Sensors such as altimeters provide information to the robotic system about the environment, but this is typically used to increase the estimate of robot state, for example, using terrain-aided navigation and SLAM (Simultaneous Localisation and Mapping) techniques to localise the robot within its environment. Others, such as those which measure temperature and salinity, provide both environmental measurements of scientific value, as well as enabling the calibration of other sensors, for example acoustic modems. Thus, when determining the sensing requirements for the operating environment, it is key to identify areas of overlap, where data from a given sensor can be potentially reused to increase the quality of data collected elsewhere by the robotic system and thus the success metrics for a given mission. When considering battery powered AUVs and other mobile robots, the multi-purpose nature of such sensors enables the utility of the mission to be maximised given limited battery availability.

External sources of data

In addition to data from the robotic system itself, external data sources can also be used to provide sensor information about the environment. In the context of AUVs, these datasets include satellite observations, data from nearby platforms such as Argo floats [3] and moorings, as well as fixed-platform observatories [4].

AUV example: Copernicus [5] is the European Union's Earth Observation Programme, combining data from satellite, ground-based, airborne and seaborne measurement systems. The information services provided are open and freely available to all users. The system has a dedicated service specific for marine data and products [6], e.g. assimilated models including Forecast Ocean Assimilated Model (FOAM) and Atlantic Margin Model (AMM) [7]. The satellite data provides altimetry, chlorophyll, sea surface temperature, resolving mesoscale features such as eddies and fronts.

Due to the need to assimilate data from remote platforms to a data centre and compile a distributable data product, observational data from services such as Copernicus will only be available sometime after the observation was made. This can prove useful for providing information on environmental trends across longer timescales but cannot be used at run-time. Instead, models such as FOAM provide a prediction of the current state of physical properties such as ocean currents, which can be used at run-time to inform AUV decision making.

4) Associated metadata

Whilst not directly recorded by the sensor itself, metadata is essential to the correct interpretation of data from both the robotic system and its sensors.

AUV example: In the case of an AUV, the metadata includes:
 * The dates and locations of the AUV deployment.
 * The names and identifiers of the associated project and key people involved.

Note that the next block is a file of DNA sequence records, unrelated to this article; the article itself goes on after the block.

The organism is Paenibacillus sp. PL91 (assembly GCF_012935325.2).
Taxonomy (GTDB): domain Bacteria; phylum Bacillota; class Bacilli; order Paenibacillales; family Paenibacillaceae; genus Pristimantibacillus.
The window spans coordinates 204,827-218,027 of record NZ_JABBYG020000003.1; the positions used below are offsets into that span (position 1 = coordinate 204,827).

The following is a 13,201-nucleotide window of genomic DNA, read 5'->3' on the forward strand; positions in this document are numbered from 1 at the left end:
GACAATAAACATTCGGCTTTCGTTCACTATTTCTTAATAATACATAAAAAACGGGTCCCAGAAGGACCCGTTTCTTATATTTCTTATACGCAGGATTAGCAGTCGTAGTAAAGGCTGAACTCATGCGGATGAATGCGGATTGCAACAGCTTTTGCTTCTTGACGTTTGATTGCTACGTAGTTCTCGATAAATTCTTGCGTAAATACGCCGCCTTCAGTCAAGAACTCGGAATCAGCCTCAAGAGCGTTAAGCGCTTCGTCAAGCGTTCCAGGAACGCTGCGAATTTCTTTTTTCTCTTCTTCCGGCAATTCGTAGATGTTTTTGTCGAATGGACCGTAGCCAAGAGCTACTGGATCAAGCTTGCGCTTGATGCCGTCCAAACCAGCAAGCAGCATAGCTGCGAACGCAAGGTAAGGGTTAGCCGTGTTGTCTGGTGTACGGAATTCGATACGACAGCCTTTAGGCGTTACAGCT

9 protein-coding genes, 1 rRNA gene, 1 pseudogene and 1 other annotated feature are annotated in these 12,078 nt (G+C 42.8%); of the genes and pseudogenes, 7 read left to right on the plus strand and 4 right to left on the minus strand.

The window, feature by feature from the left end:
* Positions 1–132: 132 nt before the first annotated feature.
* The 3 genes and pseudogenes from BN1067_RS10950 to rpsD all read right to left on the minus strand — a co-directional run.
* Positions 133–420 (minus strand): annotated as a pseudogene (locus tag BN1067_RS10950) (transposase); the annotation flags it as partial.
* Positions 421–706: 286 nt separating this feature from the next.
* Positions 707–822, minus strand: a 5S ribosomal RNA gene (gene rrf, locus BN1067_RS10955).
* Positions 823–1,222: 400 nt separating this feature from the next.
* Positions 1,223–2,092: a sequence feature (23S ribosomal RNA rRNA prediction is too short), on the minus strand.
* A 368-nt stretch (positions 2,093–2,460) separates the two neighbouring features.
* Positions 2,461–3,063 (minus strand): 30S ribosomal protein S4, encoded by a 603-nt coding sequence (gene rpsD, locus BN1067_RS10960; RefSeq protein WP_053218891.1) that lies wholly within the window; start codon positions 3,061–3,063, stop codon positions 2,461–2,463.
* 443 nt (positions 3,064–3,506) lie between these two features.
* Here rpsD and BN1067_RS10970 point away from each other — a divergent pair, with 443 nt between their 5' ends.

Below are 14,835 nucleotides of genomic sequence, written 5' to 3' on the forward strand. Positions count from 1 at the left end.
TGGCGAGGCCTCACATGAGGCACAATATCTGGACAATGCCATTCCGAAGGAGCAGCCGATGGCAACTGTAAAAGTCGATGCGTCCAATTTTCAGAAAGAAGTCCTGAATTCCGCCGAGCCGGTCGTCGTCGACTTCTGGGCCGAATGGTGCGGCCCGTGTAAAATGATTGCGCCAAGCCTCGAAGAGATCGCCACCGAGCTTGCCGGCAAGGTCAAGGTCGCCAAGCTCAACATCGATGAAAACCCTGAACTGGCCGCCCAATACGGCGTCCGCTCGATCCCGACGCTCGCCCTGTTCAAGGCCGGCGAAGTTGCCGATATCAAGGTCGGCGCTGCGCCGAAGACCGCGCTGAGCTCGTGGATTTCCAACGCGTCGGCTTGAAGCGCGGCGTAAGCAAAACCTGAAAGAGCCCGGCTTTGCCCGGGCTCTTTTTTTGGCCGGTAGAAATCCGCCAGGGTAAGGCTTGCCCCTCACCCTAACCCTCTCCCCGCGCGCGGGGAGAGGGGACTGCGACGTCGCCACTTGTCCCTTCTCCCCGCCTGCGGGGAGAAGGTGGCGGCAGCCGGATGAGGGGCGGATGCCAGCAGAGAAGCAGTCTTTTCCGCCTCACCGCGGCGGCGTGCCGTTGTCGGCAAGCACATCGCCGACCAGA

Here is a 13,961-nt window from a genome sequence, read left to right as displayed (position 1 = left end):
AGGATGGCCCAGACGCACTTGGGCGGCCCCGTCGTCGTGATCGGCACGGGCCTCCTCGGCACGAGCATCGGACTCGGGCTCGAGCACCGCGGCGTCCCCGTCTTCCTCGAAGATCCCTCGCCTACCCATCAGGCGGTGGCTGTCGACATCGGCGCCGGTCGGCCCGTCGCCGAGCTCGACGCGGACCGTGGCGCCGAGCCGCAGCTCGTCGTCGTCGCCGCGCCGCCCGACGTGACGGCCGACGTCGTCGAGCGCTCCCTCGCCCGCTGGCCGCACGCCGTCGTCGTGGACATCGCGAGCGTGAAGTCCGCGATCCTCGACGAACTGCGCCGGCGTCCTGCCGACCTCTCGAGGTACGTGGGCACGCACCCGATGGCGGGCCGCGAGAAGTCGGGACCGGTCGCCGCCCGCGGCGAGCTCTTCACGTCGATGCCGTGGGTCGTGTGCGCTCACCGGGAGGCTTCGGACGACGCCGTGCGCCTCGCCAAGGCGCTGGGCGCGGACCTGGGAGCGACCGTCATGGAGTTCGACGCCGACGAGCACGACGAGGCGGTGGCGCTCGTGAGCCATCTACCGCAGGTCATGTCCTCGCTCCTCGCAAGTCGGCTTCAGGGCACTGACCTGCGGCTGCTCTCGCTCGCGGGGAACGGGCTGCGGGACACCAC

* The manufacturer, model and serial number of the robotic system, along with serial numbers of component parts such as sensors.
 * Data formats.
In the UK, the British Oceanographic Data Centre (BODC) is the designated national marine data centre for the Natural Environment Research Council (NERC). Sensor data from marine robotic systems, such as ocean gliders, is submitted to BODC for archiving and distribution to users of the data. To enable interpretation of the data, sensor data from the gliders is associated with accompanying metadata in the Marine Sensor Web Enablement (SWE) SensorML format [8], [9], which specifies properties of the sensor itself (e.g. make, model and serial number) and the parameters it measures (e.g. units). In addition, to create interoperable metadata, the Marine SWE SensorML makes use of the NERC vocabulary server [10] to standardise terminology and provide a controlled, consistent, machine-readable definition for variables (e.g. salinity) and units, etc.

Other sources of metadata which are key for the assurance of the robotic system and its operation are documentation and logs made by human operators and maintainers both before, during and after the system is operated in the field or executes a mission. These include:

  • Functional test reports (including the weight and buoyancy of the AUV, for example) prior to a mission.
  • Functional test reports (including the weight and buoyancy of the AUV, for example) prior to a mission.
  • Condition reports which detail the state of the system upon completion of the operation (e.g. noting the presence of any biofouling, scratches, dents etc on the AUV).
  • Condition reports which detail the state of the system upon completion of the operation (e.g. noting the presence of any biofouling, scratches, dents etc on the AUV).
  • Observations logged by human operators during the mission (e.g. sea state and weather conditions on launch and recovery, any observed adverse behaviour, etc.).
  • Observations logged by human operators during the mission (e.g. sea state and weather conditions on launch and recovery, any observed adverse behaviour, etc.).

Ideally, such documentation should be in standardised machine-readable formats, to aid subsequent inclusion in automated reliability analysis as well as processing by fault detection and diagnosis algorithms.


  • [1] National Physical Laboratory. https://www.npl.co.uk/products-services/instruments/artefact Accessed 24/03/2021.
  • [2] IEC, 60812:2018: Failure modes and effects analysis (FMEA and FMECA), 2018.
  • [3] Argo data. https://argo.ucsd.edu/data/ Accessed 01/03/2021.
  • [4] European Multidisciplinary Seafloor and water column Observatory (EMSO). https://data.emso.eu/home Accessed 01/03/2021.
  • [5] Copernicus. https://www.copernicus.eu/en/access-data Accessed 01/03/2021.
  • [6] Copernicus Marine Service. https://marine.copernicus.eu/ Accessed 01/03/2021.
  • [7] Atlantic - European North West Shelf - Ocean Physics Analysis and Forecast. https://resources.marine.copernicus.eu/?option=com_csw&view=details&product_id=NORTHWESTSHELF_ANALYSIS_FORECAST_PHYS_004_001_b Accessed 01/03/2021.
  • [8] Kokkinaki, A., Darroch, L., Buck, J., and Jirka, S. (2016). Semantically enhancing sensorml with controlled vocabularies in the marine domain. In Proceedings of GSWC 2016, Geospatial Sensor Webs Conference (Munster, Germany)
  • [9] Sensor Model Language (SensorML). https://www.ogc.org/standards/sensorml Accessed 01/03/2021.
  • [10] NERC Vocabulary Server. http://vocab.nerc.ac.uk/ Accessed 01/03/2021.


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Centre for Assuring Autonomy

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Institute for Safe Autonomy, University of York, Deramore Lane, York YO10 5GH

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Contact us

Centre for Assuring Autonomy

+44 (0)1904 325345
Institute for Safe Autonomy, University of York, Deramore Lane, York YO10 5GH

Related links

Download this guidance as a PDF: